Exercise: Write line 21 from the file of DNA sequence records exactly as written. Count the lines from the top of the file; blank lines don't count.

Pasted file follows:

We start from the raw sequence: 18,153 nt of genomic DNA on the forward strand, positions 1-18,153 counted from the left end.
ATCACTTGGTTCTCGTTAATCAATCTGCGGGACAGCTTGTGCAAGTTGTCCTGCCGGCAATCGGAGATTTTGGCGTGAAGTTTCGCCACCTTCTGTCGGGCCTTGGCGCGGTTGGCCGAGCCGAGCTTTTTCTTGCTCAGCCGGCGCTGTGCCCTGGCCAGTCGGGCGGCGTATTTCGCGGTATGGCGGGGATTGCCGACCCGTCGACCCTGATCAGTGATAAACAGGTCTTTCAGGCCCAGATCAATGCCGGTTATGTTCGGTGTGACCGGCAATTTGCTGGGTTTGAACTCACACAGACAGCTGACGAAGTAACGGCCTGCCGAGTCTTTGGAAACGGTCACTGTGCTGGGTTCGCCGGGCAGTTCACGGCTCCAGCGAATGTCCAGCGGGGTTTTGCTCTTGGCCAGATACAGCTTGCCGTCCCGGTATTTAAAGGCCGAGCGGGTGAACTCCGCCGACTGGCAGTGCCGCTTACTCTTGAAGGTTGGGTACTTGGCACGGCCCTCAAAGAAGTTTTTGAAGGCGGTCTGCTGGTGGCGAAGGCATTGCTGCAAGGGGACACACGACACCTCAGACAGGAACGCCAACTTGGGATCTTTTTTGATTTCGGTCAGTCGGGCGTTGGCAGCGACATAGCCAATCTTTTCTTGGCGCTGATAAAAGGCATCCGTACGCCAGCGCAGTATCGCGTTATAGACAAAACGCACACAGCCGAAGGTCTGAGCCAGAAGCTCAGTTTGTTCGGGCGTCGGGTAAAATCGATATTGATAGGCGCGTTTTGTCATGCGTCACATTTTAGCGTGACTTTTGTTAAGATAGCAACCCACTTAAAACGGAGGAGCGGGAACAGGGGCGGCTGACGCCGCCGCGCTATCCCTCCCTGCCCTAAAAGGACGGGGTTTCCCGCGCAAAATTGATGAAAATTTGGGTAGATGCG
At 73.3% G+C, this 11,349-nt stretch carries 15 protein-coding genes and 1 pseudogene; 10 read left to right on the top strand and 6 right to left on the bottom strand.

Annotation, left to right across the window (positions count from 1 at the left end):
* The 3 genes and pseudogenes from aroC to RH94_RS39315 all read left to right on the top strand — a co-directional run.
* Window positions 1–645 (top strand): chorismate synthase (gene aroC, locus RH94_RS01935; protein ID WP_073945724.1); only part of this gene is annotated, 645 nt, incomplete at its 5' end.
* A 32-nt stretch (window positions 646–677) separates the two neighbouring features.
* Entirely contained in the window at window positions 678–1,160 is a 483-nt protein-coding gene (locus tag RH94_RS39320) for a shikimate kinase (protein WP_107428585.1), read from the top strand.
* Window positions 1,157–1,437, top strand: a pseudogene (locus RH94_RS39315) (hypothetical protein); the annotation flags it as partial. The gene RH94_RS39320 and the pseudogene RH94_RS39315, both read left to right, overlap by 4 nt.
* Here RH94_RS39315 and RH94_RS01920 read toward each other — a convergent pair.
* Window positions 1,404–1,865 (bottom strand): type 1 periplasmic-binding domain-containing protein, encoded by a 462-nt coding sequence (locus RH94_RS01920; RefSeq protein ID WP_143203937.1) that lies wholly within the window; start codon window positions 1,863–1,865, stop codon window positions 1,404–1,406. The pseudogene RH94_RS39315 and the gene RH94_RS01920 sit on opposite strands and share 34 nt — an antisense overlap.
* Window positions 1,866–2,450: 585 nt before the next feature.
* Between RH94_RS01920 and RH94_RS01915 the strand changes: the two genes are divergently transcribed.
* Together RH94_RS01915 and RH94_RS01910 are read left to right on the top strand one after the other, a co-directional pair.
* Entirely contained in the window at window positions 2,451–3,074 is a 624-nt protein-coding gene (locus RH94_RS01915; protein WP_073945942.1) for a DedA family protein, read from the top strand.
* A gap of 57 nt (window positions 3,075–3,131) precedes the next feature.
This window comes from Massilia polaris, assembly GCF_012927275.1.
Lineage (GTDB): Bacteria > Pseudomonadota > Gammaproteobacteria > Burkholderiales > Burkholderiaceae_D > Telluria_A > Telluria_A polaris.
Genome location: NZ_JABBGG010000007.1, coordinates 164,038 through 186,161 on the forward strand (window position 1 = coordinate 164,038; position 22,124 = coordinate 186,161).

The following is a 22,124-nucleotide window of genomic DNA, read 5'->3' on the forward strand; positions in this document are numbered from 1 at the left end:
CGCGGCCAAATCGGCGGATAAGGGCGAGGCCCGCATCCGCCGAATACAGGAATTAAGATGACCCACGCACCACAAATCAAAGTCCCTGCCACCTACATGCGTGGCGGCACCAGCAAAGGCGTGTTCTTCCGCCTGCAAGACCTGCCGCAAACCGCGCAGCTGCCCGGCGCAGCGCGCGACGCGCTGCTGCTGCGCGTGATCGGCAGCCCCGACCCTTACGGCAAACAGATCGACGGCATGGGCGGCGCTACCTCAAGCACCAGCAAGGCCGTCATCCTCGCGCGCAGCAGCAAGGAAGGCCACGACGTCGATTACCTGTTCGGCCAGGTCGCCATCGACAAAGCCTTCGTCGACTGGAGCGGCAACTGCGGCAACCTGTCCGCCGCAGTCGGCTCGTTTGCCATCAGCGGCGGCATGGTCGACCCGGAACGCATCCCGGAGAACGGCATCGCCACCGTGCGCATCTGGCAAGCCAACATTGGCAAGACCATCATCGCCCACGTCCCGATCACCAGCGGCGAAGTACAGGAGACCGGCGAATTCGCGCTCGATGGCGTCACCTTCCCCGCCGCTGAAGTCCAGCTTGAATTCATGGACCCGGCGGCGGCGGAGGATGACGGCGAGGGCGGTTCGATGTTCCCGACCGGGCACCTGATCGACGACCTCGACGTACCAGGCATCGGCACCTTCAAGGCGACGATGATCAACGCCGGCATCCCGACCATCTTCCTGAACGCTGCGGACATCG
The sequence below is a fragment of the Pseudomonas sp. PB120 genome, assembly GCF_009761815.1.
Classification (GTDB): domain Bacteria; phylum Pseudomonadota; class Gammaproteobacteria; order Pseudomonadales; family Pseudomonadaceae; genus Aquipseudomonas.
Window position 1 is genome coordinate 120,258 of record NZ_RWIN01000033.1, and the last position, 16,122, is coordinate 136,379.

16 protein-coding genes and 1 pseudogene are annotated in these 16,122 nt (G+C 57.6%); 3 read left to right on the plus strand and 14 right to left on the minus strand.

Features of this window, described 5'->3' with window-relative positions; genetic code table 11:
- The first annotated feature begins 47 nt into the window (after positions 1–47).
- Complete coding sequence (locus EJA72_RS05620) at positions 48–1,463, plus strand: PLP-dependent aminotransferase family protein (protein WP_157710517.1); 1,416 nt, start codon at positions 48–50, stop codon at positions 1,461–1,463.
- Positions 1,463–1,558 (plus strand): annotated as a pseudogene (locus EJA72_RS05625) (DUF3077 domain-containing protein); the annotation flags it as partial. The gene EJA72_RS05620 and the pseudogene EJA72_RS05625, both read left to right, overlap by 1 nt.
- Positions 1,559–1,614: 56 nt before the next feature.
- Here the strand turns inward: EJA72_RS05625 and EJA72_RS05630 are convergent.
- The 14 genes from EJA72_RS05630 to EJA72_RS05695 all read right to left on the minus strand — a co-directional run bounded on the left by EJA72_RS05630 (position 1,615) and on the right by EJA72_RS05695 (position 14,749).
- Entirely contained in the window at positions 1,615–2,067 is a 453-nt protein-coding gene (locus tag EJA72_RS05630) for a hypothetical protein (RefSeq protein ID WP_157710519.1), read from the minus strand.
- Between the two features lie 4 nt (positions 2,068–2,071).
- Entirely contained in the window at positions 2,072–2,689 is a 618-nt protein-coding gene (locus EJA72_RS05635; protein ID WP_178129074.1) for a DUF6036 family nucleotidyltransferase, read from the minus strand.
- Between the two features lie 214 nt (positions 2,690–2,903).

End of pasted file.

CGCGGCCAAATCGGCGGATAAGGGCGAGGCCCGCATCCGCCGAATACAGGAATTAAGATGACCCACGCACCACAAATCAAAGTCCCTGCCACCTACATGCGTGGCGGCACCAGCAAAGGCGTGTTCTTCCGCCTGCAAGACCTGCCGCAAACCGCGCAGCTGCCCGGCGCAGCGCGCGACGCGCTGCTGCTGCGCGTGATCGGCAGCCCCGACCCTTACGGCAAACAGATCGACGGCATGGGCGGCGCTACCTCAAGCACCAGCAAGGCCGTCATCCTCGCGCGCAGCAGCAAGGAAGGCCACGACGTCGATTACCTGTTCGGCCAGGTCGCCATCGACAAAGCCTTCGTCGACTGGAGCGGCAACTGCGGCAACCTGTCCGCCGCAGTCGGCTCGTTTGCCATCAGCGGCGGCATGGTCGACCCGGAACGCATCCCGGAGAACGGCATCGCCACCGTGCGCATCTGGCAAGCCAACATTGGCAAGACCATCATCGCCCACGTCCCGATCACCAGCGGCGAAGTACAGGAGACCGGCGAATTCGCGCTCGATGGCGTCACCTTCCCCGCCGCTGAAGTCCAGCTTGAATTCATGGACCCGGCGGCGGCGGAGGATGACGGCGAGGGCGGTTCGATGTTCCCGACCGGGCACCTGATCGACGACCTCGACGTACCAGGCATCGGCACCTTCAAGGCGACGATGATCAACGCCGGCATCCCGACCATCTTCCTGAACGCTGCGGACATCG